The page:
Indoor Air Quality: The Homeowner’s Guide during a Remodel

Bay Area Indoor Air Quality

The Air You Breathe: Improving Indoor Air Quality during and after Your Remodel

How do you know if poor indoor air quality is affecting your health (and what can you do about it)? As intelligent builders, we want to leave you with a residential remodel that supports your family’s health and comfort for years to come. Follow these tips before, during and after the renovation to enjoy a home that is as healthy as it is beautiful.

What Is Indoor Air Quality?

In short, indoor air quality is the health and cleanliness of what you breathe inside your home. As OSHA puts it:

“Indoor air quality describes how inside air can affect a person’s health, comfort and ability to work. It can include temperature, humidity, lack of outside air (poor ventilation), mold from water damage or exposure to other chemicals.”

 

14 Dining Room Design6

 

The Enemies of Good Air Quality: What to Look out for

There are two contributors to poor air quality: high sources of pollution and insufficient ventilation. The most common pollutants range from mold, mildew, pollen and bacteria to carbon monoxide, animal dander, dust mites, formaldehyde and lead. Here are some examples of air contamination in the home:

  • Dust mites in bedding and furniture
  • Dirty vents carrying dust and rodent feces
  • Formaldehyde emissions from furniture
  • High carbon monoxide emissions from cooking on a stove top
  • Asbestos or lead paint products in the wall
  • Mold and mildew from poorly ventilated showers

 

Indoor Air Quality Black MoldBlack Mold Spores: A Threat to Indoor Air Quality (Photo via Magical Restoration)

Exposure to these biological contaminants and chemicals can lead to allergies, asthma, headaches, fatigue and even long-term illnesses. Luckily, there are many ways to reduce contamination and increase the ventilation of fresh, outdoor air into the home.

Before the Remodel: Red Flags for Poor Indoor Air Quality

There are many signs to look for when assessing the indoor air quality of your existing structure. Some surefire signs to check for:

  • Moisture condensation on windows or walls
  • Smelly or stuffy air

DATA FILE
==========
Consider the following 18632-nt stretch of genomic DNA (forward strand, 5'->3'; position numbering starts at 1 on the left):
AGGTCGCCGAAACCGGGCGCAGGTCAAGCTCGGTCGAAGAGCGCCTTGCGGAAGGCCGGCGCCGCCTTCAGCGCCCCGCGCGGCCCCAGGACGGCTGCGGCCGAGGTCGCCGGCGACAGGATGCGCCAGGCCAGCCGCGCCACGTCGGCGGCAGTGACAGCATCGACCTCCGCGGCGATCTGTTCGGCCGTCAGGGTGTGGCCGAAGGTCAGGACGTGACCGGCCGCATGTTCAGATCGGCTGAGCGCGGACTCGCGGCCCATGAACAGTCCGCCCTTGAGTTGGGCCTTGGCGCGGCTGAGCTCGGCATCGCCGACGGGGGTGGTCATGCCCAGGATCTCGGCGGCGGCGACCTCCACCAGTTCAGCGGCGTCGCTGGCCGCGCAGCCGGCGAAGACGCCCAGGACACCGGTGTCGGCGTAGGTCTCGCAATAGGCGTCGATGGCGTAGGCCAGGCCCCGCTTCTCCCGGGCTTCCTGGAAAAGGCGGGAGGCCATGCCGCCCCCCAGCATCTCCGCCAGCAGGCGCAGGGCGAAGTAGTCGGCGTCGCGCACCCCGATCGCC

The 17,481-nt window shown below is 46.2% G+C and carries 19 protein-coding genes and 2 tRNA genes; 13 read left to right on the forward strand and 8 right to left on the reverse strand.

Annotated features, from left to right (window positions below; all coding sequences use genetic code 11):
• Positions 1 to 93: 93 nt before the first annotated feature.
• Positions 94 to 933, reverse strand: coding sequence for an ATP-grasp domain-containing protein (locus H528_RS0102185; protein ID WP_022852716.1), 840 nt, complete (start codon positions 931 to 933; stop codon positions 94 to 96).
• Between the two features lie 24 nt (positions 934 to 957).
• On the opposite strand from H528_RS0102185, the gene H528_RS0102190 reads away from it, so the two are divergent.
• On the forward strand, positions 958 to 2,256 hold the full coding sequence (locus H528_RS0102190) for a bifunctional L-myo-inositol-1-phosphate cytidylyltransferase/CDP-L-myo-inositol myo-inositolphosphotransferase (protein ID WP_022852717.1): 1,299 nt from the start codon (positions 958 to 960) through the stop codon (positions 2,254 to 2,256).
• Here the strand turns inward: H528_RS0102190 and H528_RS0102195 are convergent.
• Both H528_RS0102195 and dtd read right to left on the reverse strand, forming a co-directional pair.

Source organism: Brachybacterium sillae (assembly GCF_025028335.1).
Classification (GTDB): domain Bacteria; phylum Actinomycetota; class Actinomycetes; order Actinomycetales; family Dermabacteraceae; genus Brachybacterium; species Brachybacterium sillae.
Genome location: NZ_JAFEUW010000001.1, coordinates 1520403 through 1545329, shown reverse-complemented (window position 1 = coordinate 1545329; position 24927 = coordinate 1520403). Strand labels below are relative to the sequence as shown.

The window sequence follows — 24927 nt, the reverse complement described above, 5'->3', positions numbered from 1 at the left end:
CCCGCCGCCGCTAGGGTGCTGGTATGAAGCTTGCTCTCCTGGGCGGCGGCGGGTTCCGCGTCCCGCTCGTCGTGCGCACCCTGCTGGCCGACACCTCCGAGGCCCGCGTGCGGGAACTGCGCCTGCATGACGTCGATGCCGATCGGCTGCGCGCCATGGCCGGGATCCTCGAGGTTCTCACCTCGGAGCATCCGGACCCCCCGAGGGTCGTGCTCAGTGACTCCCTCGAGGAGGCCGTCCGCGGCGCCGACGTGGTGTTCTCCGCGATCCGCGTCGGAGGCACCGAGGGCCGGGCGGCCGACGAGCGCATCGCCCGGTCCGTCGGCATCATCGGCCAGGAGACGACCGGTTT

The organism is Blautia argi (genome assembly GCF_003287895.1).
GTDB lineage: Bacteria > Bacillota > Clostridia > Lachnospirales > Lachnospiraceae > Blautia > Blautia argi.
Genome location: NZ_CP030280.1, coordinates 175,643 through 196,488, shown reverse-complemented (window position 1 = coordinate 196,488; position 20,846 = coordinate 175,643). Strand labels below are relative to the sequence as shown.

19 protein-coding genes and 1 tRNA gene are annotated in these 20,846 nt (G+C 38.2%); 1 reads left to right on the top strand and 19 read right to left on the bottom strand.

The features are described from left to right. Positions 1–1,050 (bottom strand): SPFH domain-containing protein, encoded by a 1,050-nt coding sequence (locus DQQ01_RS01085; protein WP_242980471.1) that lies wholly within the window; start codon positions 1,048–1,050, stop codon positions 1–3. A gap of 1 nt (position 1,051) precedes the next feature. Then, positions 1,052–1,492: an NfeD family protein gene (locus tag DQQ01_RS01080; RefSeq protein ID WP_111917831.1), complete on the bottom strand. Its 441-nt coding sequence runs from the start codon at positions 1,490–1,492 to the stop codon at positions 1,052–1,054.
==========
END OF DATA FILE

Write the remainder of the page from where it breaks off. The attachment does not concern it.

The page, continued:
• Dirty central heating or air cooling equipment
  • Mold buildup in closets, baths, laundries or storage areas

 

A deeper look will reveal the source of such risks to your indoor air quality. Your local professional will be able to help you identify the following:

  • Outdated heating systems and poorly installed or broken duct work
  • Air being drawn from the basement, crawl spaces or inside of walls
  • Range hood exhaust systems that leave smoke and grease
  • Back draft that pulls carbon monoxide into the home

 

Indoor Air Quality Crawl SpaceCrawl Spaces: A Haven for Airborne Contaminants (Photo via Am Shield)

Purchasing an old building often means inheriting years of dust, mildew and rodent leave behind in the vents and storage areas. On top of that, failing HVAC systems can launch these contaminants straight into the air. A seasoned contractor will help you identify any red flags during the initial walkthroughs and provide solutions for improved ventilation and air filtration after the remodel.

During the Remodel: Proper Ventilation & Protective Gear

Site-ProtectionDuct Register Sealing & Zip Poles for Dust Containment

Remodel construction is a high-risk activity for air quality considering the large volume of dust, mold, mildew, bacteria, lead and asbestos that can be released into the air. Construction can also introduce formaldehyde, VOCs (volatile organic compounds) and other chemicals found in paints, solvents, finishes, wood preservatives and adhesives, and other materials.

 

Indoor Air Quality Air ScrubberAir Scrubber for Air Filtration During Remodel (Photo via Boston Globe)

We care about keeping the job site air quality at an optimal level for both workers and occupants. Advanced green building practices for breathing clean air include:

  • Effective ventilation and dust containment
  • Good ventilation with HEPA filters and air scrubbers
  • Site protection and dust containment (especially from ventilation systems)
  • Low VOC or zero VOC products
  • Proper handling of any lead, asbestos, mold and bacteria encountered
  • Safe storage and disposal of chemicals including cleaning materials, paints, solvents etc.
  • Protective gear for workers

 

13 Blue Bathroom Remodel5Bathroom Ventilation System to Prevent Mold

See our kitchen and bathroom ventilation guide and EPA’s air quality best practices for more info.

Now that you’ve identified issues in the existing structure and taken measures to protect workers and occupants during the remodel, how do you ensure good indoor air quality after the work is finished? Stay tuned for Part II: Lasting Indoor Air Quality After the Remodel.

 

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